The Spanish Governor in Santa Fe received word on August 10, 1680 that a parish priest had been killed. One thousand Spanish colonists were huddled at the Governor’s Palace by August 15. The Spaniards retreated on August 21, fleeing Santa Fe and heading south. Two thousand survived, returning to El Paso and Mexico City. The warriors from the Pueblos shadowed them as they moved south, but they did not attack. The revolt was brief. In total, puebloan warriors killed four hundred Spaniards, including twenty-one of the thirty-three priests in New Mexico.
Like all political matters, there wasn’t 100% buy-in. Locals tried to warn the local priest in Pecos to no avail. Most of the community joined the tribal elder in the revolt and they killed the priest, burned the magnificent church, and built a kiva in the mission’s convento.
Reconquest of 1692
Po’pay managed to keep the Spanish out of New Mexico for more than a decade, repelling repeated attempts to reconquer the area. However, without a common enemy or a common cause, he was unable to maintain the unity between pueblos. A few years after Po’pay’s death in 1688, an army of 150 soldiers, led by Governor Diego de Vargas, returned to reclaim the province. He wisely promised pardons rather than seeking vengence. Many Puebloans that rejected the return of the Spaniards joined the Navajo and Apache. Pueblos like the Hopi and Zuni were far enough from Santa Fe to retain most, if not all, of their autonomy.
Diego de Vargas expected a battle when he went to Pecos, but they welcomed them and provided his army with one hundred and forty warriors to help reconquer Santa Fe. The mission in Pecos was the first one rebuilt after the reconquest. Villagers constructed a smaller edifice on the ruins of the one they burned during the revolt.
The relationship between the Spanish and the Pueblos changed after the revolt. The Spanish prohibited the forced labor system. Priests did not interfere with religious ceremonies as long as Catholic traditions were also observed. Spanish authorities abolished tribute and negotiated military alliances to fight common enemies; including the Apache, Navajo, Utes and Comanche.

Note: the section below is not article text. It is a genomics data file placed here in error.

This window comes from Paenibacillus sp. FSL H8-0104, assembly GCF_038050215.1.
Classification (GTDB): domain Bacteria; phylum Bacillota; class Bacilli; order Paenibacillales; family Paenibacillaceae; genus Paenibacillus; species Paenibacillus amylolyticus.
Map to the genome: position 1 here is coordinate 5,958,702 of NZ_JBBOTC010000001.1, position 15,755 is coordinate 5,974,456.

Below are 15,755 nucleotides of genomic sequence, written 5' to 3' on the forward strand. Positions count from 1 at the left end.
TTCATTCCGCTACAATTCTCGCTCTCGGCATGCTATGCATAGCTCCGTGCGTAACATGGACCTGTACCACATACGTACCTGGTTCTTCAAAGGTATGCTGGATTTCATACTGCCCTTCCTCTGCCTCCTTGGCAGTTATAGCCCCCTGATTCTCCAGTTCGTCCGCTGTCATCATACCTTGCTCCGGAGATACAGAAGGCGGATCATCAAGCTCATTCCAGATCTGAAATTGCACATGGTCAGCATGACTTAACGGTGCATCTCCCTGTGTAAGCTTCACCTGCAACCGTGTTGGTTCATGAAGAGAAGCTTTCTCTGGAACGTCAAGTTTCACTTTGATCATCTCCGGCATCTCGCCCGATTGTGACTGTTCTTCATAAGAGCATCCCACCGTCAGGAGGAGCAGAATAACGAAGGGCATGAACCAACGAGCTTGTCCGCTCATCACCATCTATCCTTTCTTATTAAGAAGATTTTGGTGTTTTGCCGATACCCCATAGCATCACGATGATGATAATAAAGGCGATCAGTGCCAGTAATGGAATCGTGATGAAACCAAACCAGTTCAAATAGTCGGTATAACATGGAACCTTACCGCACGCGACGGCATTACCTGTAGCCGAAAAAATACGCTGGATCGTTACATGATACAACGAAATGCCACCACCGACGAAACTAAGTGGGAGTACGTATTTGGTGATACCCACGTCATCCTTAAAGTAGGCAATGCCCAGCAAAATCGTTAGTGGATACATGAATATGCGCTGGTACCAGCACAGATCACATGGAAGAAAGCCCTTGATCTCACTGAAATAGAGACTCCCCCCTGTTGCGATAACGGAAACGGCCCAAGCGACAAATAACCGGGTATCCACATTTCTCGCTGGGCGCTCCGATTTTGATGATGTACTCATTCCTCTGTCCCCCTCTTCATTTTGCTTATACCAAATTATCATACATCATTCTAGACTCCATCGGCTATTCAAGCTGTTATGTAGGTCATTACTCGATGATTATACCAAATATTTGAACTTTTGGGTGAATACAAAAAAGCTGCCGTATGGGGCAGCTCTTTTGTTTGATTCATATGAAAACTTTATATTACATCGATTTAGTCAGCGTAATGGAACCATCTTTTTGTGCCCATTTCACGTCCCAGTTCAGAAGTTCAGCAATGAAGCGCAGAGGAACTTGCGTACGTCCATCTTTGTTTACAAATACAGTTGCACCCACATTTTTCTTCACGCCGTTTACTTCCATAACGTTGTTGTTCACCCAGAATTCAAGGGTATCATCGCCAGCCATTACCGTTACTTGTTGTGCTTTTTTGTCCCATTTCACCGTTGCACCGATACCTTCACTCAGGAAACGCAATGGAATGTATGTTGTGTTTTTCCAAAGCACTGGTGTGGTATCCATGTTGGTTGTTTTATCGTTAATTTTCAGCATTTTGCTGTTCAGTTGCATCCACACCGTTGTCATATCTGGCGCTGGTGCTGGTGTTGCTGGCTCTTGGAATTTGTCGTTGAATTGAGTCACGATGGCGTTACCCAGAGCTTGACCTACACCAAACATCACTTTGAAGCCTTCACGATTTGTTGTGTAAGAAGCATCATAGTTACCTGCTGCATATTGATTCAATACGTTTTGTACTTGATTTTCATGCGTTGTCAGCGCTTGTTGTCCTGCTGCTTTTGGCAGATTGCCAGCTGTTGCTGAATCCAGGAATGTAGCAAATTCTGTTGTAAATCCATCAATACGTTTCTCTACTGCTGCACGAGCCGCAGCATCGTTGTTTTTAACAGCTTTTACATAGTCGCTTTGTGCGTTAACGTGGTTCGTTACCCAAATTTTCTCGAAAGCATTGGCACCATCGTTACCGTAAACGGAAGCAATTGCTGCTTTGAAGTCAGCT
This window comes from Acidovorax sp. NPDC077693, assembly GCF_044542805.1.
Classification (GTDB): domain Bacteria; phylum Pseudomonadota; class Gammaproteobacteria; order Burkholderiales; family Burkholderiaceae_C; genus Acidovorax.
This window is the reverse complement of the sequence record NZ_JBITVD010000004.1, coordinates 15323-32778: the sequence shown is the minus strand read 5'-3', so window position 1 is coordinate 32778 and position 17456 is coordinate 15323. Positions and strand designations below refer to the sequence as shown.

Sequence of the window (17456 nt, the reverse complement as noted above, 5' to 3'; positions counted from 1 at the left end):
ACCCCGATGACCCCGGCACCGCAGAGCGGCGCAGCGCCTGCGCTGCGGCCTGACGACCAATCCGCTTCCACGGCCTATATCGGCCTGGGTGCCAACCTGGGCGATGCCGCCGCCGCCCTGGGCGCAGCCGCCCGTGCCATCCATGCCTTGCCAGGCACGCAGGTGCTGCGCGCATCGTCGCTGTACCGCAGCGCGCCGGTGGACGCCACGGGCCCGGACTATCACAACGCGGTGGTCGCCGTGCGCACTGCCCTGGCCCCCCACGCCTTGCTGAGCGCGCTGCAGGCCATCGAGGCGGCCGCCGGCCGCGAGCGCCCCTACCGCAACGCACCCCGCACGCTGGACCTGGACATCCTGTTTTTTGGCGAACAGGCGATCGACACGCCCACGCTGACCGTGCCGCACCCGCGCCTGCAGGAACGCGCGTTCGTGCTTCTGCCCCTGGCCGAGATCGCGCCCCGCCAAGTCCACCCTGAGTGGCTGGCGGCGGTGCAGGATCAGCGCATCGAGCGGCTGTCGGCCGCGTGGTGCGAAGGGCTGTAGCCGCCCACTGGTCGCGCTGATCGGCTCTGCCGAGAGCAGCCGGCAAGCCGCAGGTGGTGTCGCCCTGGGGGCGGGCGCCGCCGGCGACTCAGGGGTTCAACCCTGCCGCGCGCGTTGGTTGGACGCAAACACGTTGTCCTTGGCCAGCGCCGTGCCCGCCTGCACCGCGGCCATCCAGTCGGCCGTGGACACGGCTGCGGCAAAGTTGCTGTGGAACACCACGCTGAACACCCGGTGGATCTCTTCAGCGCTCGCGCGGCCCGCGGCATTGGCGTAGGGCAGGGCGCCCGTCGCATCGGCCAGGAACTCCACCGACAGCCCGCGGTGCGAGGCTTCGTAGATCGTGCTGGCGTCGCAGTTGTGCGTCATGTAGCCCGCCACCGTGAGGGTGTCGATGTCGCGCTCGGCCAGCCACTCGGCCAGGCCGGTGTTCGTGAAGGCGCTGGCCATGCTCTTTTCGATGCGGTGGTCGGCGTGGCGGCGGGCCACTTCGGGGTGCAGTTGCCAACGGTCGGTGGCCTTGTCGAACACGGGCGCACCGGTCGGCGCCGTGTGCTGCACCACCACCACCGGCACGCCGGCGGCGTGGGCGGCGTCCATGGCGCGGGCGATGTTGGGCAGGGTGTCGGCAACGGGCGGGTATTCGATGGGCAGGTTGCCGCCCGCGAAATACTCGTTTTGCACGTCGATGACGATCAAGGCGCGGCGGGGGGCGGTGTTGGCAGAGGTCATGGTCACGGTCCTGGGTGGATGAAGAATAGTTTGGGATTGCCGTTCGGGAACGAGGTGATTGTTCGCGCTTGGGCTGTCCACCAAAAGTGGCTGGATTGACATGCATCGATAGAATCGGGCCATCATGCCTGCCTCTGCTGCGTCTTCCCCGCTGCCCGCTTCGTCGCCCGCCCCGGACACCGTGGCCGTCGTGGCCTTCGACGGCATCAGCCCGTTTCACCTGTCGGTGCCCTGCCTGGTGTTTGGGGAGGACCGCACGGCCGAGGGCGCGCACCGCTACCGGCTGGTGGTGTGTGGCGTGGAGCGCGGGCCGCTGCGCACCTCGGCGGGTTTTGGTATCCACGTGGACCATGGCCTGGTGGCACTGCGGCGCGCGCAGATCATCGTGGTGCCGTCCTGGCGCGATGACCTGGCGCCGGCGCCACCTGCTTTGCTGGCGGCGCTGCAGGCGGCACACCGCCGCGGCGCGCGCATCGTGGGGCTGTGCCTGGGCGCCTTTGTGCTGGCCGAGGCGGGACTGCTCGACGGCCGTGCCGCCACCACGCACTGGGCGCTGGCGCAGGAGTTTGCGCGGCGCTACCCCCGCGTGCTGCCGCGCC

Pecos Pueblo’s Decline
Unfortunately, disease, Apache raids, the revolt, and Comanche raids in the 1700s steadily eroded Pecos’ influence and power. The Spanish estimated the population was 599 people by 1760. During a raid in 1775, the Comanche killed almost every man in the tribe. The Spanish signed a peace treaty with the Comanche in 1785, allowing them to establish Spanish communities east of Pecos, which diminished the importance of the Pueblo as a trading partner. Divisions between those adhering to traditional spiritual practices and those adopting Catholicism prompted some members of the Pueblo to migrate to other pueblos.
The population declined to 152 by 1790. There were 104 people left fifteen years later, in 1805. By 1838 the 17 people remaining reluctantly abandoned their ancestral home, making an 80-mile pilgrimage northwest to Jemez Pueblo. Jemez is the only other Towa speaking pueblo (and the only one remaining). Jemez welcomed them, providing houses and fields. Their descendants still reside in Jemez Pueblo, though they occasionally make pilgrimages to Pecos to honor their ancestors and still consider it home.
It is easy to imagine the community as it was long ago; feet of ancient people trodding the soil, fires smouldering in kivas, traders haggling, and the voices of children filling the air. Pecos was a vibrant, thriving community, with mountains and mesas defining the horizon. Now it is quiet, with knowledge, stories and secrets that we may never know.